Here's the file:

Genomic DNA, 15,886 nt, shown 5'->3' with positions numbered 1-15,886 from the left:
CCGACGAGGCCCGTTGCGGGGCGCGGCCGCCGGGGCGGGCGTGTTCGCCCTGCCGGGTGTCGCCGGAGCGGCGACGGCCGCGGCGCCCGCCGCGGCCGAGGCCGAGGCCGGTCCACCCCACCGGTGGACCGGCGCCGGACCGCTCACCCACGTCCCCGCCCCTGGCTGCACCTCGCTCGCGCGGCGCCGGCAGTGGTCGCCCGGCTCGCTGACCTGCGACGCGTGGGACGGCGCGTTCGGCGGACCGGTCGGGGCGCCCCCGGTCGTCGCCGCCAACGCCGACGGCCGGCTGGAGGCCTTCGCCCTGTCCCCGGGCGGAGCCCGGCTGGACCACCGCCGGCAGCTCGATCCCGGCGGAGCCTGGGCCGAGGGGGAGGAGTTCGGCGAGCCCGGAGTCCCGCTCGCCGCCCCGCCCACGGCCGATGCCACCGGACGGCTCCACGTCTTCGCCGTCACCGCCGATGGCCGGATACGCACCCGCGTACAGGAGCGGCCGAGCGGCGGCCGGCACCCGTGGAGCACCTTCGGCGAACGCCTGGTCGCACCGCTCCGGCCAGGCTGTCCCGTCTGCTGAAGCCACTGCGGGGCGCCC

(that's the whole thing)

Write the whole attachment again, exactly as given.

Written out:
Genomic DNA, 15,886 nt, shown 5'->3' with positions numbered 1-15,886 from the left:
CCGACGAGGCCCGTTGCGGGGCGCGGCCGCCGGGGCGGGCGTGTTCGCCCTGCCGGGTGTCGCCGGAGCGGCGACGGCCGCGGCGCCCGCCGCGGCCGAGGCCGAGGCCGGTCCACCCCACCGGTGGACCGGCGCCGGACCGCTCACCCACGTCCCCGCCCCTGGCTGCACCTCGCTCGCGCGGCGCCGGCAGTGGTCGCCCGGCTCGCTGACCTGCGACGCGTGGGACGGCGCGTTCGGCGGACCGGTCGGGGCGCCCCCGGTCGTCGCCGCCAACGCCGACGGCCGGCTGGAGGCCTTCGCCCTGTCCCCGGGCGGAGCCCGGCTGGACCACCGCCGGCAGCTCGATCCCGGCGGAGCCTGGGCCGAGGGGGAGGAGTTCGGCGAGCCCGGAGTCCCGCTCGCCGCCCCGCCCACGGCCGATGCCACCGGACGGCTCCACGTCTTCGCCGTCACCGCCGATGGCCGGATACGCACCCGCGTACAGGAGCGGCCGAGCGGCGGCCGGCACCCGTGGAGCACCTTCGGCGAACGCCTGGTCGCACCGCTCCGGCCAGGCTGTCCCGTCTGCTGAAGCCACTGCGGGGCGCCC